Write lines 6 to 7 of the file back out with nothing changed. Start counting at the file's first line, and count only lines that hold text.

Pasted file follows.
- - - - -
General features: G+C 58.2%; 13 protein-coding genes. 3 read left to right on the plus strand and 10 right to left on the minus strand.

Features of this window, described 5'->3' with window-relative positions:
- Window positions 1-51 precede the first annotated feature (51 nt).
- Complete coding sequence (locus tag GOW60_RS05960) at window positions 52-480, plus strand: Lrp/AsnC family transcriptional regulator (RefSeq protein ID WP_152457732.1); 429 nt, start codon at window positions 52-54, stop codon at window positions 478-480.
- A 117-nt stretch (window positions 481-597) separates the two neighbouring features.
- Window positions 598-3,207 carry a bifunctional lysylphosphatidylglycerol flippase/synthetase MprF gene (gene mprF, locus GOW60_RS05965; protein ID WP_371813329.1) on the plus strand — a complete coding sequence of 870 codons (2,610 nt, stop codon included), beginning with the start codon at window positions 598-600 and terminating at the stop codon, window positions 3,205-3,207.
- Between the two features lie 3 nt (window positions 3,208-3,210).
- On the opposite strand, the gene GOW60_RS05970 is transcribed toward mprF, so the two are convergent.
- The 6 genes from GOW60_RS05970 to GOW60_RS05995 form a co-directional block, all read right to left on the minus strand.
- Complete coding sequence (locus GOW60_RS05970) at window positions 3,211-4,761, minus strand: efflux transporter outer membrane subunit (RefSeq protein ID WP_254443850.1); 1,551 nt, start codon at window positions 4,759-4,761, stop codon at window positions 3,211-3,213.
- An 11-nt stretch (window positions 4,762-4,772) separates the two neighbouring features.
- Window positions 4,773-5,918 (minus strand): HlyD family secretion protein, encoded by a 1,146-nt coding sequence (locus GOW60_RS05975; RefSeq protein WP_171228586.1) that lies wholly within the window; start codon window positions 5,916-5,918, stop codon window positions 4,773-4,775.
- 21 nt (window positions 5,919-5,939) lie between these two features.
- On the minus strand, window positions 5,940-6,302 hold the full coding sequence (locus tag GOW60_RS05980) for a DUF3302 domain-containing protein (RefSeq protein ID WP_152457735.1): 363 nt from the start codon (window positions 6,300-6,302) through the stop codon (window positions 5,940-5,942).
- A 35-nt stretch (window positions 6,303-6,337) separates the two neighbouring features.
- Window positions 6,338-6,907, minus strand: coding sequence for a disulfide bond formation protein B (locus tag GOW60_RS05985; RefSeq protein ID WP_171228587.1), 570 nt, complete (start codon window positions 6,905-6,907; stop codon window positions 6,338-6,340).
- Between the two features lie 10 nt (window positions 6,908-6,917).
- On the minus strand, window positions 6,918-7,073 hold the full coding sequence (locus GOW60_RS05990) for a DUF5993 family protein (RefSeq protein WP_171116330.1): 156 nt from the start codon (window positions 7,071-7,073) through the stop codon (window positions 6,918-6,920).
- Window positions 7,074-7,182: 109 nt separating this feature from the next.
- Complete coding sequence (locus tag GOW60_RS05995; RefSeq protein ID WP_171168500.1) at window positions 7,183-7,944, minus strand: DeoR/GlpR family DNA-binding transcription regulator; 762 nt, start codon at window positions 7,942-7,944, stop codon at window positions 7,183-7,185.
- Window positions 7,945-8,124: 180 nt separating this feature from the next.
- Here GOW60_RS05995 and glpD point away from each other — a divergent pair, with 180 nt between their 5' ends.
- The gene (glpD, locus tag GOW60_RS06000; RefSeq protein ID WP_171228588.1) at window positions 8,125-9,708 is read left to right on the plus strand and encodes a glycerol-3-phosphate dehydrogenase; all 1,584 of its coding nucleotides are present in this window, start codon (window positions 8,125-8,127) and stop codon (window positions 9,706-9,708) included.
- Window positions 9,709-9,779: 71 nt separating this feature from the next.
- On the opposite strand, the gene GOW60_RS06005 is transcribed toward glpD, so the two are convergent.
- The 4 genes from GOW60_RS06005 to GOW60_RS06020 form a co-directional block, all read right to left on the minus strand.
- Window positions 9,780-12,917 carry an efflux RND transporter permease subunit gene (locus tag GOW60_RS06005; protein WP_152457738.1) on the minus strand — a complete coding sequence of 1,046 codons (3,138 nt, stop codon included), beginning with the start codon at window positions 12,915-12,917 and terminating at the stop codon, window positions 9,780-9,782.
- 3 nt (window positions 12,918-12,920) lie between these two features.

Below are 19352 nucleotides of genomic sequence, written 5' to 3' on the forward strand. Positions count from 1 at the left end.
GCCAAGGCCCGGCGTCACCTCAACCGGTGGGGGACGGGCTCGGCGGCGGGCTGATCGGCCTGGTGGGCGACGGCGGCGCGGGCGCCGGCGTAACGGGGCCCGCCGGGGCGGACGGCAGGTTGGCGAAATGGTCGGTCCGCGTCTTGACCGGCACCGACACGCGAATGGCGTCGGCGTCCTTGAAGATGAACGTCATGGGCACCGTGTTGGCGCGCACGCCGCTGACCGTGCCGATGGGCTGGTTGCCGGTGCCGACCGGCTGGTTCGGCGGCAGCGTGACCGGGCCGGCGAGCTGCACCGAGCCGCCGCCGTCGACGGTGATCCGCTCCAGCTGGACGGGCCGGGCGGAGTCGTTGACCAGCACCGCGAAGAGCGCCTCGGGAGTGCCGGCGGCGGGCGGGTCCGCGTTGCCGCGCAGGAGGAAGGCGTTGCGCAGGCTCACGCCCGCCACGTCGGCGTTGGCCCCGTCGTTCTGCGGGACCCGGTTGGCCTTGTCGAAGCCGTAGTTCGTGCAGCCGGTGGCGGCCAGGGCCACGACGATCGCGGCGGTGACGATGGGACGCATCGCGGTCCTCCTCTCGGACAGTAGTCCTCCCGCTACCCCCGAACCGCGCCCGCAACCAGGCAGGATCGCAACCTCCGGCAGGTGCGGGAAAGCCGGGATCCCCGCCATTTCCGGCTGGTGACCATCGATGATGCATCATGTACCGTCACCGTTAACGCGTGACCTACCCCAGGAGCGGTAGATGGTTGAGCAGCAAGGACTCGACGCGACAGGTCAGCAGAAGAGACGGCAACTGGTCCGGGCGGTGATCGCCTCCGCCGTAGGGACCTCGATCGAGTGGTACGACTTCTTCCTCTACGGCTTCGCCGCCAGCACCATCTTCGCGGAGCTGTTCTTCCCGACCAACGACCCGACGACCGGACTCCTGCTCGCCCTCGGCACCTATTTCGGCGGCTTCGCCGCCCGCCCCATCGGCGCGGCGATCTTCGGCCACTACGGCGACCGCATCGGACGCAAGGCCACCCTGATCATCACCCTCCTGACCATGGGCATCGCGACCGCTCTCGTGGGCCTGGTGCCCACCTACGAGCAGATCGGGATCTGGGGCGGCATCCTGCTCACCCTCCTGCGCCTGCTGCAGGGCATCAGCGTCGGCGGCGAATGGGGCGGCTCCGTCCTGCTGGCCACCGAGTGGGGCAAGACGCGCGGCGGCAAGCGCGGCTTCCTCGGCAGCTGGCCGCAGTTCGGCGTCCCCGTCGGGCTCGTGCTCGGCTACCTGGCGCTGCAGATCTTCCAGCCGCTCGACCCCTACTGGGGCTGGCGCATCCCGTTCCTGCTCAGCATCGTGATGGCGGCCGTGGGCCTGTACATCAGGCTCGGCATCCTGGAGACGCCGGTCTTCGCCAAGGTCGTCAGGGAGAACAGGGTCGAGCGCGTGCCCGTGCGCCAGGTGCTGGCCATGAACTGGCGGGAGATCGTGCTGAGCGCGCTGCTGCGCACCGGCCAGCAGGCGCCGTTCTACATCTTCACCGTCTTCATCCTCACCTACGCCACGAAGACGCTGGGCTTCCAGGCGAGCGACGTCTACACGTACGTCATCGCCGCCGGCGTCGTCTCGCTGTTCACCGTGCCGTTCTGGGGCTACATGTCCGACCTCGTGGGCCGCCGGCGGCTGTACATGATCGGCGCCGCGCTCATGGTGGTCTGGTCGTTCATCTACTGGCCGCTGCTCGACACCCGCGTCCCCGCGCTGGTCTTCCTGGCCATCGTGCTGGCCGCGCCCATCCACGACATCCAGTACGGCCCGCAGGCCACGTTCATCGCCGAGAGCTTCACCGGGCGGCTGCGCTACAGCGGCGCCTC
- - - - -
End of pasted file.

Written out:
- Window positions 598-3,207 carry a bifunctional lysylphosphatidylglycerol flippase/synthetase MprF gene (gene mprF, locus GOW60_RS05965; protein ID WP_371813329.1) on the plus strand — a complete coding sequence of 870 codons (2,610 nt, stop codon included), beginning with the start codon at window positions 598-600 and terminating at the stop codon, window positions 3,205-3,207.
- Between the two features lie 3 nt (window positions 3,208-3,210).